Column: Fabric as inspiration
When new fabric books arrive at our studio doorstep, a designer feels like a 6 year old on Christmas morning. These compilations of textile are fodder for a designer’s imagination. These new textures and patterns will often hold the key to the perfect client presentation.
While the volume of options in the world of textiles can be daunting, the perfect fabric is often the inspiration for an entire room. When textures, patterns and colors are layered with an artist’s eye, a room can be transformed from average to magic.
To use designer fabrics to their fullest advantage, decide who you are in terms of style. Do your research by perusing magazines, visit websites such as Houzz, tour show houses and browse furniture stores to get a feel for the look that defines who you are. Collect these images and insights. A pattern should start developing and once that has been defined, you are on your way to a look that will last for you.
When selecting the right fabrics, the first thing I consider is mood. A playful fabric will be totally out of place in a sophisticated setting … even if the colors are dead on.
Beyond mood, consider color and the blend of patterns. Sheens and textures play a significant roll as well. You could have sensory overload in a room full of shiny chintz and silk if it’s not tempered with enough matte fabrics or accessories.
Next thing to consider is how the fabric will be used. Delicate textiles such as silk and lace are probably not the best choices for rooms that see a lot of activity. If kids and pets have the run of your place, look at tight weave materials for informal rooms and damasks and tapestries for more sophisticated settings.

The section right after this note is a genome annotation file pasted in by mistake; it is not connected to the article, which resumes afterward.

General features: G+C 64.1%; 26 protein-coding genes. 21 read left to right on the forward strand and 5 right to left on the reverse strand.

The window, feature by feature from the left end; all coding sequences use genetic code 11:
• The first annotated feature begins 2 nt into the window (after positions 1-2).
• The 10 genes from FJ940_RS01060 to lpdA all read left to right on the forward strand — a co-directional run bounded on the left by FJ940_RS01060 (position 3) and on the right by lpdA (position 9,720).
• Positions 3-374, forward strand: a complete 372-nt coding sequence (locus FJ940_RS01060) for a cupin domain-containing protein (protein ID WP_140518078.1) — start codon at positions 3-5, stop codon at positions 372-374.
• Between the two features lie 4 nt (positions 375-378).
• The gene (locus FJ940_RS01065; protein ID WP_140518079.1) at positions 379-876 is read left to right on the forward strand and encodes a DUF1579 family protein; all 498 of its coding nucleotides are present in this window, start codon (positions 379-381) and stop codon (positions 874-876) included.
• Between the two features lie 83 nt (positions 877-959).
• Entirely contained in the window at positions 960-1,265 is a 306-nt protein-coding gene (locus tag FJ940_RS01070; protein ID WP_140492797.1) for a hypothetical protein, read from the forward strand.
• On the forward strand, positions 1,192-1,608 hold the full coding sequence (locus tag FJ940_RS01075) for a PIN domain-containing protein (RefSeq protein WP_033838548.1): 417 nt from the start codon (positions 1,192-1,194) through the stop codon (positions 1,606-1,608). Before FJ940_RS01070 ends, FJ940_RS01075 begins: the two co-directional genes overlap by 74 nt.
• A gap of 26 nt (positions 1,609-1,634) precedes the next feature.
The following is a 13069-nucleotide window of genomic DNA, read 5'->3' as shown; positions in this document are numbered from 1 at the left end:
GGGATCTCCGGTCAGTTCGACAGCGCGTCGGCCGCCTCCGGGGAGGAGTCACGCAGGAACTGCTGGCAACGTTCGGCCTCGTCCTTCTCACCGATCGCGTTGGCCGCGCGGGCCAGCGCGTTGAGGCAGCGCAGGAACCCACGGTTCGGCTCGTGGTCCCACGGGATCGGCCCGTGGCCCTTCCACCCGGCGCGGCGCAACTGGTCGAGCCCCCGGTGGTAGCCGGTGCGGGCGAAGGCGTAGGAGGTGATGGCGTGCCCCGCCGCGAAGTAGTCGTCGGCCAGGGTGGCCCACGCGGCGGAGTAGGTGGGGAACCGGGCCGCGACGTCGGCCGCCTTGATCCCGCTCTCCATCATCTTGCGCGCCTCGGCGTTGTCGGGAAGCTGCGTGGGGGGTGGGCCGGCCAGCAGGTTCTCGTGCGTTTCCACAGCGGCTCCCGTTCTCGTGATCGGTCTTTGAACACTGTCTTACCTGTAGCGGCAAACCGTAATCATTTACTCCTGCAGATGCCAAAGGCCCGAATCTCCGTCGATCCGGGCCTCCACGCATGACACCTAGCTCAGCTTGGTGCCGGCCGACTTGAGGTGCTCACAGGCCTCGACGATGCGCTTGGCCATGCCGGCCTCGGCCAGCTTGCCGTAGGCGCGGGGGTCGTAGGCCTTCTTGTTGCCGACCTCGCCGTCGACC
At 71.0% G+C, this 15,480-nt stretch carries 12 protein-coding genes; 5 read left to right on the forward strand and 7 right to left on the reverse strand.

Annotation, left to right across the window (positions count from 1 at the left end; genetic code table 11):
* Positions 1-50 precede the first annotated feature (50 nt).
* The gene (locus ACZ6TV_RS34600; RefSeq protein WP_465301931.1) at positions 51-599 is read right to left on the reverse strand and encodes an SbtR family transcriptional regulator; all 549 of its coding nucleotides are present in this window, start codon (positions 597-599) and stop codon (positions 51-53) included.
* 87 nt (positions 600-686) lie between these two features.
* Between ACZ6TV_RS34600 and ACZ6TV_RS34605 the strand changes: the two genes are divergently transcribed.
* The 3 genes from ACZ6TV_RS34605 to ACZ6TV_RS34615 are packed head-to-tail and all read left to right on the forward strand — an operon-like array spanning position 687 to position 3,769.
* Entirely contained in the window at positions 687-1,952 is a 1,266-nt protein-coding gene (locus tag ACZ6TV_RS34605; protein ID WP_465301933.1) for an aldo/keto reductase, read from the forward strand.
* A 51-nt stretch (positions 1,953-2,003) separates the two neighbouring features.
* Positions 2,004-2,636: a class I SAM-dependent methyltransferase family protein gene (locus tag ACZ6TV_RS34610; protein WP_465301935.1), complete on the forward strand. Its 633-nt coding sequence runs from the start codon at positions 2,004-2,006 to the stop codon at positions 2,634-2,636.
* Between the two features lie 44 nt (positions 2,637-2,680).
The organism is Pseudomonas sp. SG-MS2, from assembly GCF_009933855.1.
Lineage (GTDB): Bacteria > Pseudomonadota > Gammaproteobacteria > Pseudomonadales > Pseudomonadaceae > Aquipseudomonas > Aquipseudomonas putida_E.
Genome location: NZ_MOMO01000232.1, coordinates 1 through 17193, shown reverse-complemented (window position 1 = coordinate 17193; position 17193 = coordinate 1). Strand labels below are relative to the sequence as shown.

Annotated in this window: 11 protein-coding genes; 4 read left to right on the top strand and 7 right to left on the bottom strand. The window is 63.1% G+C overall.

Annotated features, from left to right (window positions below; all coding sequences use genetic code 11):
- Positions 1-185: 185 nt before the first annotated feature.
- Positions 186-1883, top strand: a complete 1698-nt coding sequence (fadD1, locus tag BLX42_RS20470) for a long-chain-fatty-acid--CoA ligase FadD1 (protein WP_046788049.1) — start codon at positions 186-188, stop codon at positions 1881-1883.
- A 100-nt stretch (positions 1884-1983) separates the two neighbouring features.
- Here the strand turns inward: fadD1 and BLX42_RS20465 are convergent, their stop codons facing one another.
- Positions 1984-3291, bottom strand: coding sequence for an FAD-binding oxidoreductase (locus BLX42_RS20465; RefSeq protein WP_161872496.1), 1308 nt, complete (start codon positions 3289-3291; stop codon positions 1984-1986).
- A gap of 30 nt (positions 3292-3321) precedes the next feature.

Coordinate not only colors and patterns but sheens and textures as well. You could have sensory overload in a room full of shiny chintz and silk if it’s not tempered with enough matte fabrics or accessories.
Use fabric in unexpected places. I love framing an interesting textile and using it as art.
Look beyond the ho hum fabric stores for your inspirational piece. Maybe you have a beautiful sweater that’s on its way to a thrift store because it’s too small — turn it into a unique pillow. Upholster a bench in an abandoned baby blanket. Open your eyes to the possibilities.
I always select an inspiration fabric before giving a moment’s thought to wall color. If you start with selecting an arbitrary color, chances are you are eliminating a textile that takes your breath because of a choice made prematurely.
Take note of the background color, the intensity of the hues and the scale of the print. Then select two or three fabrics in varying textures, and patterns that play will with your inspiration. This is where it gets tricky as there are no “rules” to the right combination.
Another option is to play it safe, mix a pattern, a solid, and a texture in the same color family. Cut swatches to size in proportion to how they’ll be used in the room. Make the upholstery fabric the largest swatch, followed by the window coverings, table drapes, pillows, etc. Lay your fabrics out to see how they relate. If you can’t find other fabrics that match your favorite or just don’t want more than one, bring the colors together through different materials, such as leather, stained wood or metal.
The inspiration fabric is a springboard. Fall head over heels in love with a fabric and your room will last a life time – or until another fabric turns your head.